Marian Morash Reminisces About the Pleasures of Many Tables
In 1975 my husband Russ created a television show for PBS called “The Victory Garden” born out of his love of gardening. When viewers asked for recipes utilizing the vegetables grown on the show I was recruited to demonstrate those I had devised from our proliﬁc harvest. I became “Chef Marian” and it was just about this time that Dun Giﬀord came into our lives.
Russ and Dun became best buddies and spent many a Nantucket summer day clamming and scalloping together. But when they returned from their gathering it was Dun who would join me in the kitchen – he took great pleasure in cooking and eating good
In 1995 The Victory Garden was preparing a trip to Italy to visit some of the great Italian gardens. Since Italian foods were also on the agenda Dun suggested we explore one of Italy’s ﬁnest and healthiest – olive oil. We visited a number of olive oil producers in Tuscany but I shall not forget the ﬁrst stop we made at the estate of the renowned Laudemio Frescobaldi olive oil. I was taken for a tour of olive groves by perhaps the most handsome farmer in Italy. I was so captivated by this tall Adonis I could hardly make my way through the rugged hillside or think of my next question for him. Luckily he was a charming and well-versed guide for our viewers. After that lovely encounter we headed to a facility where local farmers brought their olives to be pressed. I was oﬀered a glass of extra virgin olive oil right out of the barrel that smelled sublime and was as heady as a serving of ﬁne wine.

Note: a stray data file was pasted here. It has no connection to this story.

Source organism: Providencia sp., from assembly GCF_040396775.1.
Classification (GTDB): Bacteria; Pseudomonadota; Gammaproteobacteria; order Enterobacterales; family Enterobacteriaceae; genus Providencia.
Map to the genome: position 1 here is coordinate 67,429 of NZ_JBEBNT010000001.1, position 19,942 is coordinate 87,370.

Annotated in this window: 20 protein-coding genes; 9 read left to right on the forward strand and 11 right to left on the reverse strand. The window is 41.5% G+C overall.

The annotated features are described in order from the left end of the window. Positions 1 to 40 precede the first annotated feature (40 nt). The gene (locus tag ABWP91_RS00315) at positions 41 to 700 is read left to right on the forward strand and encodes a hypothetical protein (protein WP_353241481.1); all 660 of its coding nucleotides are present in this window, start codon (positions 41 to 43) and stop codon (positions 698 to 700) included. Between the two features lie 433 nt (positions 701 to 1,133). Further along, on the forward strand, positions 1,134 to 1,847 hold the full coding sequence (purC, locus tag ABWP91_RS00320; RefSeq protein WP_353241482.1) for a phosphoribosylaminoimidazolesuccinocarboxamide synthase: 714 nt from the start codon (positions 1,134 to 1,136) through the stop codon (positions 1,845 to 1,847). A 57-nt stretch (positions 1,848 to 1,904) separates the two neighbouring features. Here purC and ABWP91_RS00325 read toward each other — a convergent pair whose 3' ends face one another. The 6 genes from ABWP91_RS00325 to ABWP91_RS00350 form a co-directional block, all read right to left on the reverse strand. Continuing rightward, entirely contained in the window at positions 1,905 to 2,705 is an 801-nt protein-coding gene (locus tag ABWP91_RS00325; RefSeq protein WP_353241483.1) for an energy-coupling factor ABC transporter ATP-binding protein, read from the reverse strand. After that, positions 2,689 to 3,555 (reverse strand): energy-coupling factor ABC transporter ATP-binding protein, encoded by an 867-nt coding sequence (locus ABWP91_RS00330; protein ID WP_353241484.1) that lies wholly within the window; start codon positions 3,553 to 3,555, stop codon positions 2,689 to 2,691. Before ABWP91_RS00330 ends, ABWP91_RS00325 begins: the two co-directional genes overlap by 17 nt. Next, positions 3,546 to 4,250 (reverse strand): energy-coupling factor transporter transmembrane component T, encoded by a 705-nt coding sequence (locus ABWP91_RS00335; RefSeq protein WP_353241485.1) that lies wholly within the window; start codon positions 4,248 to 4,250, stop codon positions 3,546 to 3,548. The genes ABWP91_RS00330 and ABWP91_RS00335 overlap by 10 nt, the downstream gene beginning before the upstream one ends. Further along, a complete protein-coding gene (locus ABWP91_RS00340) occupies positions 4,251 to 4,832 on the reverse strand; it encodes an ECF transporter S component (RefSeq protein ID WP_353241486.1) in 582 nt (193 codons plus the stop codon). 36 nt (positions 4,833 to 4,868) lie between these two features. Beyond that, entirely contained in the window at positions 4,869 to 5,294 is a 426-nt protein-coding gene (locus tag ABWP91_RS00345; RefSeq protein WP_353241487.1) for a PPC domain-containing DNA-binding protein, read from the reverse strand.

With that to whet the appetite the next stop was a visit to Badia a Coltibuono where our friend and cookbook author Lorenza de Medici lived. Here, in her glorious estate, Lorenza prepared the simplest and most delicious dish for us. There was no printed recipe for her Panzanella; she straightforwardly gathered the ingredients at hand. First she took half a loaf of her homemade Tuscan bread that was a few days old and slightly stale. She broke it into rough pieces, placed the pieces in a bowl and wet down the bread with water. While the bread absorbed the water we moved to the garden and picked warm tomatoes and sprigs of basil. Back in the kitchen she squeezed the water out of the bread, returned it to the bowl and added tomato chunks, strips of basil, a few slices of red onion and a bit of minced garlic. She tossed all together, sprinkled the mixture with wine vinegar and drizzled her fragrant estate-bottled extra virgin olive oil over all. We seasoned each serving with salt and freshly ground pepper and may I tell you that this dish was so perfect that I think of it today, so many years later, as a highlight meal in Italy. Simple, fresh, healthy and delicious, the Oldways trademark, wouldn’t you say?